The role of a good camera tripod is of vital importance for the avoidance of shakes at gradual shutter speeds, night pictures and long exposures. But what if you are on a shoot that requires taking pictures from multiple locations and a lot of walking around?
Standard tripods are fine if you are shooting many images in one place but become a nuisance if you are away from the studio or you need to move. The best tripods are heavy, and you don’t want to have the burden of carrying one of them around with you.
Travel tripods are available for the photographer on an assignment where mobility is required. Made for portability, they are designed to be lighter than normal tripods and are often made from material such as carbon fibre. This ensures that the tripod is strong and robust but light enough to be transported easily. However, all tripods suffer from requiring time to set up.
An alternative to the tripod is the monopod. A monopod differs from the tripod, being an single leg support for the digital camera mount. So which option wins the monopod vs tripod head to head?
Monopods are exceptional for taking pictures quickly and mobility in situations where a totally solid camera position isn’t the principle concern. They come into their own for supporting the photographer on lengthy days where the body can be tired out from carrying the digital camera and heavy equipment. Monopods lend themselves nicely to sports pictures as they offer greater mobility and the capability to react fast to conditions and situations as they arise. With one leg, they are a great deal simpler and much faster to set up then tripods.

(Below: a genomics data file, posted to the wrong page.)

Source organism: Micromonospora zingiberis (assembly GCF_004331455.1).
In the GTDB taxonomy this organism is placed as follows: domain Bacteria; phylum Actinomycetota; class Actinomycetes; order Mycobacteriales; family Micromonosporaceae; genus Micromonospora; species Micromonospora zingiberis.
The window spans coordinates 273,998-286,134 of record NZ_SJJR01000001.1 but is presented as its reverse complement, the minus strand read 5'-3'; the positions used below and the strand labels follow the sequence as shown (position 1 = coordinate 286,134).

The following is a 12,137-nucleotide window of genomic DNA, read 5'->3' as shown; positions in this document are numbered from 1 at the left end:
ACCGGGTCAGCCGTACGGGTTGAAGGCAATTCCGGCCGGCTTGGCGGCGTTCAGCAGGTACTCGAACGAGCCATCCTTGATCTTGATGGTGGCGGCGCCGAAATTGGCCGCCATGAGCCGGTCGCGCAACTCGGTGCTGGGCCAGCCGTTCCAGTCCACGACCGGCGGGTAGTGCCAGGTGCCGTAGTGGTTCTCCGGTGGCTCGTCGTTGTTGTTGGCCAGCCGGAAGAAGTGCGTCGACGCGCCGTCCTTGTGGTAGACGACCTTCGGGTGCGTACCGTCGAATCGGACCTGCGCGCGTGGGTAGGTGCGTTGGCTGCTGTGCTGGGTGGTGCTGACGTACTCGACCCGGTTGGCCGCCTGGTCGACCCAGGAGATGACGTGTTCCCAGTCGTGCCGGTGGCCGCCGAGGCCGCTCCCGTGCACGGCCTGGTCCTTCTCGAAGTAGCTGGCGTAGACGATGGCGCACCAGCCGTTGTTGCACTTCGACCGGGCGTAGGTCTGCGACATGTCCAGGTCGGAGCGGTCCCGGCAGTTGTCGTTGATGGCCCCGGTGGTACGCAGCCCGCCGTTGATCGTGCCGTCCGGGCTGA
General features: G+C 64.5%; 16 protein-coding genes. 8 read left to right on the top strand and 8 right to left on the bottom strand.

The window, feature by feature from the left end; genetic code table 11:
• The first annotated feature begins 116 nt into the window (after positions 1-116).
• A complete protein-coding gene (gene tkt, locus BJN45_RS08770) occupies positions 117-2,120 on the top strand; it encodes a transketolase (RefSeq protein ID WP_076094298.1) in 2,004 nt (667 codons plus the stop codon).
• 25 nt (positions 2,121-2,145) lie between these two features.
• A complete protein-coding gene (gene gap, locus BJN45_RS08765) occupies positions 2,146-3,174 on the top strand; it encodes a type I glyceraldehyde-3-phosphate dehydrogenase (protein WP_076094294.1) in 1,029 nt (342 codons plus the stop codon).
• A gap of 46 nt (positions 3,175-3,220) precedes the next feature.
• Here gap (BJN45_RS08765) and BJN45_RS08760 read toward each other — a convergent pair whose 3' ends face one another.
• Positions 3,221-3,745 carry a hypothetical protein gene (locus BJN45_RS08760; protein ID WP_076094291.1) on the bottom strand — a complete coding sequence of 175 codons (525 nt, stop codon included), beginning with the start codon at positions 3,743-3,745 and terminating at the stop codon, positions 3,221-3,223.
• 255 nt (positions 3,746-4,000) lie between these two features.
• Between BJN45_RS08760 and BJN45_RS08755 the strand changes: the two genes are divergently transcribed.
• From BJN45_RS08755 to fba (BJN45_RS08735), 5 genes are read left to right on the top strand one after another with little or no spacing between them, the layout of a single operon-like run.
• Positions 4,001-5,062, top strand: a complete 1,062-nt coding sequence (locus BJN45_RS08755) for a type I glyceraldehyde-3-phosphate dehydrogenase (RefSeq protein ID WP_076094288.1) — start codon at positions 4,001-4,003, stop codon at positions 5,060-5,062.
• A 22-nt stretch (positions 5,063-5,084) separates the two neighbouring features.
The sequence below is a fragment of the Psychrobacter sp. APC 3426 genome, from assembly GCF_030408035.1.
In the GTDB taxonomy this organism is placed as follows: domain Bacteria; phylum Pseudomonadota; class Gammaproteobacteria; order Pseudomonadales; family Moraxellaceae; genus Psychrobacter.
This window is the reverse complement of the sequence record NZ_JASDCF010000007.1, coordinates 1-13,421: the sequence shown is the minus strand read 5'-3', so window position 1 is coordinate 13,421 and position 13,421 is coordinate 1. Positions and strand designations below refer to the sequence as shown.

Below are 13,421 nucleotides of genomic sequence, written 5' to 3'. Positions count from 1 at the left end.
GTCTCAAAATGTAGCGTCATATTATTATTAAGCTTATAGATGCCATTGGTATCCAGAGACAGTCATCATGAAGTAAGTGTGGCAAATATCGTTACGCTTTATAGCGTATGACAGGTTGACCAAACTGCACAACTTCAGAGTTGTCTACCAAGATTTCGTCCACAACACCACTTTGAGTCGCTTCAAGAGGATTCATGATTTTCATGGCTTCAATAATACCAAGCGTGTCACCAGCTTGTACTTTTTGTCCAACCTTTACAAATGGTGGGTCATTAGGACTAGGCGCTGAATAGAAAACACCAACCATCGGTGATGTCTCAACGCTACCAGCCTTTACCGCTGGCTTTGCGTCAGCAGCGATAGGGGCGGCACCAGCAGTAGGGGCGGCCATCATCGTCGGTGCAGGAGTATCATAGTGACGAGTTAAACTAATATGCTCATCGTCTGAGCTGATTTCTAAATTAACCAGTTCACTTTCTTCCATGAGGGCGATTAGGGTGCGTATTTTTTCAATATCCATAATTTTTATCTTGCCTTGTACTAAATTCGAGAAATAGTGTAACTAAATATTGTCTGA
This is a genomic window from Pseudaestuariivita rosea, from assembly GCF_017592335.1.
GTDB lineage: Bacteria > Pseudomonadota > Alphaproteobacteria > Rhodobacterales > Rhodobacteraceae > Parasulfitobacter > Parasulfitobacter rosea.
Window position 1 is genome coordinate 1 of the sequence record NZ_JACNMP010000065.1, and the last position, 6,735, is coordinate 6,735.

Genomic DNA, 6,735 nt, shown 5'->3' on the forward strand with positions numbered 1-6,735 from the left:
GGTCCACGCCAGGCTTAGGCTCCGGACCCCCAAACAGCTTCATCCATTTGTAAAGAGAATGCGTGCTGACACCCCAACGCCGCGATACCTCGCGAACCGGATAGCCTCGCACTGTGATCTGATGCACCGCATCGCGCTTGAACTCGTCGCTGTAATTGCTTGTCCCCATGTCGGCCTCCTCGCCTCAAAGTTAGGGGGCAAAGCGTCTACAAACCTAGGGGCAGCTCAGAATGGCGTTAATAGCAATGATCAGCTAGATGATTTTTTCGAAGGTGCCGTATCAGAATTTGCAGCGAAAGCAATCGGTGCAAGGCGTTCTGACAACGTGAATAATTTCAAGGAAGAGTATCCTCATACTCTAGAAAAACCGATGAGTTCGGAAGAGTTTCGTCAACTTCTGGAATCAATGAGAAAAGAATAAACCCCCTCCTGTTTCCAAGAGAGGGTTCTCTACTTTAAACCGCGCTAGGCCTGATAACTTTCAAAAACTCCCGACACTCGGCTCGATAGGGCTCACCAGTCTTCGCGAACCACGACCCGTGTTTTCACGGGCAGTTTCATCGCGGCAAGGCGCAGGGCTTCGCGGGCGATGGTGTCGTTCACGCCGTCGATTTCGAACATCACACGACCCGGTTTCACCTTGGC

However, with expanded versatility comes much less balance. In case you are seeking to attain perfect sharp, clear pictures, where details are important and time isn’t so much of an issue, you may seek to guarantee results by using a tripod. However, if you want to reach a compromise between taking quick images by hand and preserving picture quality a monopod may be the best choice. A monopod can help your hands from tiring by offering additional support.
Many professional photographers continually use a tripod in preference to a monopod for long exposures, macro images, still life and for all high-definition pictures. Camera tripods keep the camera still to acquire the highest standards possible and make certain there’s no shake because the digicam is held firmly in the right place.
The drawback to tripods is that they’re heavy to move and take time to set up. Additionally, they limit the speed at which you can make adjustments to the position the digital camera. Therefore, the monopod wins over the tripod where speed is involved.
Take into account that you may wish to use a tripod in preference of a monopod and vice versa depending on the situation and the requirements of the final image. For greater technical compositions, use a tripod and for shoots requiring greater versatility, use a monopod.